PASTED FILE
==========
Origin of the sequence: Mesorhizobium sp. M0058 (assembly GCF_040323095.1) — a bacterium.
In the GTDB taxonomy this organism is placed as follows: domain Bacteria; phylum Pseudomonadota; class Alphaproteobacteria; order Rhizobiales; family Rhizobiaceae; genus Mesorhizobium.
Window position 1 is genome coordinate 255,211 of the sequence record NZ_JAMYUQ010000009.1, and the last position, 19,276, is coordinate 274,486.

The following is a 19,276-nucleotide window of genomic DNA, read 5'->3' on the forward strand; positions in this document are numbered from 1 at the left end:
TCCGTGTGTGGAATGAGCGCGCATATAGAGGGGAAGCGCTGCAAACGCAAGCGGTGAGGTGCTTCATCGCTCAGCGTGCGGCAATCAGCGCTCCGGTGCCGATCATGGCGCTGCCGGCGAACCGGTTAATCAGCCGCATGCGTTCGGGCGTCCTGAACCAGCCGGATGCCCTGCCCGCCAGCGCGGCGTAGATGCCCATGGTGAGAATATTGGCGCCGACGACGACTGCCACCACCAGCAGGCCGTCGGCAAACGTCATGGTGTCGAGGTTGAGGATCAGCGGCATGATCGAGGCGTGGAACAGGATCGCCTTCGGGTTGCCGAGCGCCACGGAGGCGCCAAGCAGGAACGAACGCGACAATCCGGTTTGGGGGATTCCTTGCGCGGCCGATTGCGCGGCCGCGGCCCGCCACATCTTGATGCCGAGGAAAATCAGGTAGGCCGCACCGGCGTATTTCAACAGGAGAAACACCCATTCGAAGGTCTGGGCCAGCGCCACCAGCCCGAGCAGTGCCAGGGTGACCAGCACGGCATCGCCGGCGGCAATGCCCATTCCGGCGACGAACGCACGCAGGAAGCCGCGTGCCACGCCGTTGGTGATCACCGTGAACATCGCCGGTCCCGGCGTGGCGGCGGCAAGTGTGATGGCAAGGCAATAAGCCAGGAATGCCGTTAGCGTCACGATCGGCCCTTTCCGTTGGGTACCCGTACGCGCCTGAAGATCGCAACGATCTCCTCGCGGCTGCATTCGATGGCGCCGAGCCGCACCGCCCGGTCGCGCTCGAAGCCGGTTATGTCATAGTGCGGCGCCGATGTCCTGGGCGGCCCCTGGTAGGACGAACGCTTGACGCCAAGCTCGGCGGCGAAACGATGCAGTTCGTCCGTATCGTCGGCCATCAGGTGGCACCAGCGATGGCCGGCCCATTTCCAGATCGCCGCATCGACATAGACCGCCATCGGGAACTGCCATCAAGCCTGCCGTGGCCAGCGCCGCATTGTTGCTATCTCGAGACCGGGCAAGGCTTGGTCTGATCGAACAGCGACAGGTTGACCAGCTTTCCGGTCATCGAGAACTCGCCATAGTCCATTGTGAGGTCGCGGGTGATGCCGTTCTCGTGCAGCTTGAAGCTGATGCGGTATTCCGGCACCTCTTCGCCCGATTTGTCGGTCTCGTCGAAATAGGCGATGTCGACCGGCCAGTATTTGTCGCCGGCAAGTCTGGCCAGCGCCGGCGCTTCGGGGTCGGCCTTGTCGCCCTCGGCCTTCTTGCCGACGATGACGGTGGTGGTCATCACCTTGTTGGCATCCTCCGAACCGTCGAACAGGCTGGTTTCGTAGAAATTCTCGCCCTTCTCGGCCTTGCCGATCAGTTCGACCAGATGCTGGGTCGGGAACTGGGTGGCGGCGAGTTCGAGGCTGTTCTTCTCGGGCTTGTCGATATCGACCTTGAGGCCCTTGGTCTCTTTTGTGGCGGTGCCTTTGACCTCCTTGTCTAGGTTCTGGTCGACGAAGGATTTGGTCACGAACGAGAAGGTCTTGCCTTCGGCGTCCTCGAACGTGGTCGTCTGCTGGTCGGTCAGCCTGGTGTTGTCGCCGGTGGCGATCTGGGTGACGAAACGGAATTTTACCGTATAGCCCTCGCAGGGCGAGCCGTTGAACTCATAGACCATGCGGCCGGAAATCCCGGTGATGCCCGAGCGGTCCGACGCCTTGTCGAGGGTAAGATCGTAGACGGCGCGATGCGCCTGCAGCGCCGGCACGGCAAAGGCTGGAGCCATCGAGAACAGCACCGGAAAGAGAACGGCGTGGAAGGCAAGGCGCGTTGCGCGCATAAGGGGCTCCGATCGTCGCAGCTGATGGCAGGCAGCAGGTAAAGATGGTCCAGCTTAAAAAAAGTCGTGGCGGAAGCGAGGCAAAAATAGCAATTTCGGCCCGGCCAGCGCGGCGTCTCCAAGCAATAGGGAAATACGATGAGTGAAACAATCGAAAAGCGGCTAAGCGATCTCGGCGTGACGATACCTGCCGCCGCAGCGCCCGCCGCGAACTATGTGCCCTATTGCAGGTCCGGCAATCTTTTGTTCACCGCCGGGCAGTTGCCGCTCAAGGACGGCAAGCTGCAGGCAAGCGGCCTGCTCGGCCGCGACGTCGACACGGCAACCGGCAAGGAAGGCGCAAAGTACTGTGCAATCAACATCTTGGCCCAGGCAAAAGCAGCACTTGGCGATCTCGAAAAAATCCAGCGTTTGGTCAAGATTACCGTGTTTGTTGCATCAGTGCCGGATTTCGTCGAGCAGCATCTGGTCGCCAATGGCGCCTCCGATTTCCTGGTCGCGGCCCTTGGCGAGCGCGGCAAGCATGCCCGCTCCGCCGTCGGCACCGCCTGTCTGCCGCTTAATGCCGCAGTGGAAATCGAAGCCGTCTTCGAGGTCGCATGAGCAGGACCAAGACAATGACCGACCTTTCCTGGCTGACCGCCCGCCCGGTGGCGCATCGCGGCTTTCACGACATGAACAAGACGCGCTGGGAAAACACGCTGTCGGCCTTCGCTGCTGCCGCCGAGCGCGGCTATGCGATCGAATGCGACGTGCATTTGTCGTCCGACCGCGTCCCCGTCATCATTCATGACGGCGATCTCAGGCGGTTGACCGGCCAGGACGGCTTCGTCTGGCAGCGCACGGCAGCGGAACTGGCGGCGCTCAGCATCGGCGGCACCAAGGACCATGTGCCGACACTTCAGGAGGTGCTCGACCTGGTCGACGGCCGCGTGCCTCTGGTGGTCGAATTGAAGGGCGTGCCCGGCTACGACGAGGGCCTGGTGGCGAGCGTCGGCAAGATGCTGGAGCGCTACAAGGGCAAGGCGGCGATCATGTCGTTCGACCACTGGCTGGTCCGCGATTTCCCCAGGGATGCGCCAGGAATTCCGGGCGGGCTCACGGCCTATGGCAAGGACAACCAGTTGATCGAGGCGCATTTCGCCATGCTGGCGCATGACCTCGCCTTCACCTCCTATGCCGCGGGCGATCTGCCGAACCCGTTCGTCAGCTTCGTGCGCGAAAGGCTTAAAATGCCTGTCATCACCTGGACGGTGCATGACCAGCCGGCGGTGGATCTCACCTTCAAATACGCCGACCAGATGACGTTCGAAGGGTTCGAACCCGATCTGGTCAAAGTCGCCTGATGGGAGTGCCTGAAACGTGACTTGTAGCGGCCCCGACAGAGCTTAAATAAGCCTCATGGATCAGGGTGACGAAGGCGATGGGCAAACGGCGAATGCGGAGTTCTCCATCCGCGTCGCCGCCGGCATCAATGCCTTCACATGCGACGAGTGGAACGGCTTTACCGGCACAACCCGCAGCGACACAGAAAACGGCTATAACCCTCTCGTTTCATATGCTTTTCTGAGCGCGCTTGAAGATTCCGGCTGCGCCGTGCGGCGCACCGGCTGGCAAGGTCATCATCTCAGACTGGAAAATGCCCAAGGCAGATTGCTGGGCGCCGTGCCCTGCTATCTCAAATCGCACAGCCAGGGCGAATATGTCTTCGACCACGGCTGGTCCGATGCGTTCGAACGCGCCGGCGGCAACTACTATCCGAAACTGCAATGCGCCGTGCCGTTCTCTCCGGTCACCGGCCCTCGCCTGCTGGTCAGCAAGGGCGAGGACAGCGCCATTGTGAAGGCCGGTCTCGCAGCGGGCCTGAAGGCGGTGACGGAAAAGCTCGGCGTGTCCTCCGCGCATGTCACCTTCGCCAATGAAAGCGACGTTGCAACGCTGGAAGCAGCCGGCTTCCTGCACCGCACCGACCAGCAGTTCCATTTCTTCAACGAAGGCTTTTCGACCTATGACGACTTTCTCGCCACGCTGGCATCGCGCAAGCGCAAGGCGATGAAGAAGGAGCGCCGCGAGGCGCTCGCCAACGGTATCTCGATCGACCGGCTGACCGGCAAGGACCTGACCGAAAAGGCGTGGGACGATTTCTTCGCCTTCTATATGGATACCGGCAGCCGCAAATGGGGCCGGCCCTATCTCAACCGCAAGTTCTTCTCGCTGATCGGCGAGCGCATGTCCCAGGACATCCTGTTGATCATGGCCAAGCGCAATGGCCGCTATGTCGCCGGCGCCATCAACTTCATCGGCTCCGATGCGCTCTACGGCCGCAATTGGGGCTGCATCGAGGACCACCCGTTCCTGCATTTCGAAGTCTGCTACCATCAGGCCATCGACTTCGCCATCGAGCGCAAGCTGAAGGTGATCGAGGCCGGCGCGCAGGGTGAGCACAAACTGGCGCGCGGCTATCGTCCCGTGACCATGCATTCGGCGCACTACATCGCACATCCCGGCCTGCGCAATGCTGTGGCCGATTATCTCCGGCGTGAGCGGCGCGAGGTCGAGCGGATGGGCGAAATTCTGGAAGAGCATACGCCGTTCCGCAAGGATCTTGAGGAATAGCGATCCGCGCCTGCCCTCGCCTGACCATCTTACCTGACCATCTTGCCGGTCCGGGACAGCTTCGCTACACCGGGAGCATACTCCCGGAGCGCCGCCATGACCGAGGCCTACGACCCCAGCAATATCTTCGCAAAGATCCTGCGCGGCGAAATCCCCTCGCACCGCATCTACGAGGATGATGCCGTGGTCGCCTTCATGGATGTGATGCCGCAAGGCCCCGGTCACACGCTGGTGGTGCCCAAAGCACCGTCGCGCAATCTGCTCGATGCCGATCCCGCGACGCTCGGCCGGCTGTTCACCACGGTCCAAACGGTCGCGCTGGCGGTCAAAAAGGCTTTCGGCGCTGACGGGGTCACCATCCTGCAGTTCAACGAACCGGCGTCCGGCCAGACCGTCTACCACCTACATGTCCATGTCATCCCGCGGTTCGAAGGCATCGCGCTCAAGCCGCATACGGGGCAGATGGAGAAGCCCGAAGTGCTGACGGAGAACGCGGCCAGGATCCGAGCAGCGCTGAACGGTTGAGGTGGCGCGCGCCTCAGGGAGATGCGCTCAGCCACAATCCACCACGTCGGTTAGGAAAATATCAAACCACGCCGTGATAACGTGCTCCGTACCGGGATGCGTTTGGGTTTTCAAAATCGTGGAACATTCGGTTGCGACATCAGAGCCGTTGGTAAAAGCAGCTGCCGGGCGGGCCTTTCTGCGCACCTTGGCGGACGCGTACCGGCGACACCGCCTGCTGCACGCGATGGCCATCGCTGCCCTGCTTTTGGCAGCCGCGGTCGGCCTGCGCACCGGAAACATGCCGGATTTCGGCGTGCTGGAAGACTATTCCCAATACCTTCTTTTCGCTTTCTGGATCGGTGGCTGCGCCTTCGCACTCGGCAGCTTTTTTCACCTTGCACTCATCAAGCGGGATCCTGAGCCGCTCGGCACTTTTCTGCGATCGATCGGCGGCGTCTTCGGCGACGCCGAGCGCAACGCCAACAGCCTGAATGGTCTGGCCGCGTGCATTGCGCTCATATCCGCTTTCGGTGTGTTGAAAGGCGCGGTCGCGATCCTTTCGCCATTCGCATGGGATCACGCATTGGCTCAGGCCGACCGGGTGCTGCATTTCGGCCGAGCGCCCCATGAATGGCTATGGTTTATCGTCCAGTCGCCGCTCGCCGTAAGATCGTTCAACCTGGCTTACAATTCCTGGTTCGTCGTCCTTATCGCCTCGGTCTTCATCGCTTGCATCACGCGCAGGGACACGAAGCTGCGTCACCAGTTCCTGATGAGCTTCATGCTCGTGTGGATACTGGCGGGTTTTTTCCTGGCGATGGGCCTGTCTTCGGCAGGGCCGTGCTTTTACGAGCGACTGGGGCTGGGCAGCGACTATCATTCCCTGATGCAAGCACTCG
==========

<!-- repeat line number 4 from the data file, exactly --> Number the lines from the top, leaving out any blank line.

The following is a 19,276-nucleotide window of genomic DNA, read 5'->3' on the forward strand; positions in this document are numbered from 1 at the left end: